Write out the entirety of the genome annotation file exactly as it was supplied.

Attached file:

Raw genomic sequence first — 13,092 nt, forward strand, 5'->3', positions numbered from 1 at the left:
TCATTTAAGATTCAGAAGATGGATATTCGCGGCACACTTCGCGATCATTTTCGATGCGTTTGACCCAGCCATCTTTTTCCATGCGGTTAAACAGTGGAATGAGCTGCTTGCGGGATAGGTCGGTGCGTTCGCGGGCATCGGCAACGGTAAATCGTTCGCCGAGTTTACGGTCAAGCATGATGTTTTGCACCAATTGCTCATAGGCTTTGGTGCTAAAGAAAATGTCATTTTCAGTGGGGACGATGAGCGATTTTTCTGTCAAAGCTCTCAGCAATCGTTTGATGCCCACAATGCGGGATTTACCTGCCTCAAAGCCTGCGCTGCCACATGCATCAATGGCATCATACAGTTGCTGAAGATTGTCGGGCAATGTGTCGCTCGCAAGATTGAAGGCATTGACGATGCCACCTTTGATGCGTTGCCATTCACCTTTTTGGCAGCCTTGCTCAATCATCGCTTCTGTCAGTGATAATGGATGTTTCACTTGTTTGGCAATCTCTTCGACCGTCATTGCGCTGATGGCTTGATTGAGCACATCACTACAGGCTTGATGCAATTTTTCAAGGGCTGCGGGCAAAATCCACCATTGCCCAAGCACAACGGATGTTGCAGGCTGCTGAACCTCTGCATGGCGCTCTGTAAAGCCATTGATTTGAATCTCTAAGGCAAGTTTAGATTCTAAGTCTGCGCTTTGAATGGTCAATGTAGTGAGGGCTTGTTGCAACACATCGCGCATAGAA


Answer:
Raw genomic sequence first — 13,092 nt, forward strand, 5'->3', positions numbered from 1 at the left:
TCATTTAAGATTCAGAAGATGGATATTCGCGGCACACTTCGCGATCATTTTCGATGCGTTTGACCCAGCCATCTTTTTCCATGCGGTTAAACAGTGGAATGAGCTGCTTGCGGGATAGGTCGGTGCGTTCGCGGGCATCGGCAACGGTAAATCGTTCGCCGAGTTTACGGTCAAGCATGATGTTTTGCACCAATTGCTCATAGGCTTTGGTGCTAAAGAAAATGTCATTTTCAGTGGGGACGATGAGCGATTTTTCTGTCAAAGCTCTCAGCAATCGTTTGATGCCCACAATGCGGGATTTACCTGCCTCAAAGCCTGCGCTGCCACATGCATCAATGGCATCATACAGTTGCTGAAGATTGTCGGGCAATGTGTCGCTCGCAAGATTGAAGGCATTGACGATGCCACCTTTGATGCGTTGCCATTCACCTTTTTGGCAGCCTTGCTCAATCATCGCTTCTGTCAGTGATAATGGATGTTTCACTTGTTTGGCAATCTCTTCGACCGTCATTGCGCTGATGGCTTGATTGAGCACATCACTACAGGCTTGATGCAATTTTTCAAGGGCTGCGGGCAAAATCCACCATTGCCCAAGCACAACGGATGTTGCAGGCTGCTGAACCTCTGCATGGCGCTCTGTAAAGCCATTGATTTGAATCTCTAAGGCAAGTTTAGATTCTAAGTCTGCGCTTTGAATGGTCAATGTAGTGAGGGCTTGTTGCAACACATCGCGCATAGAA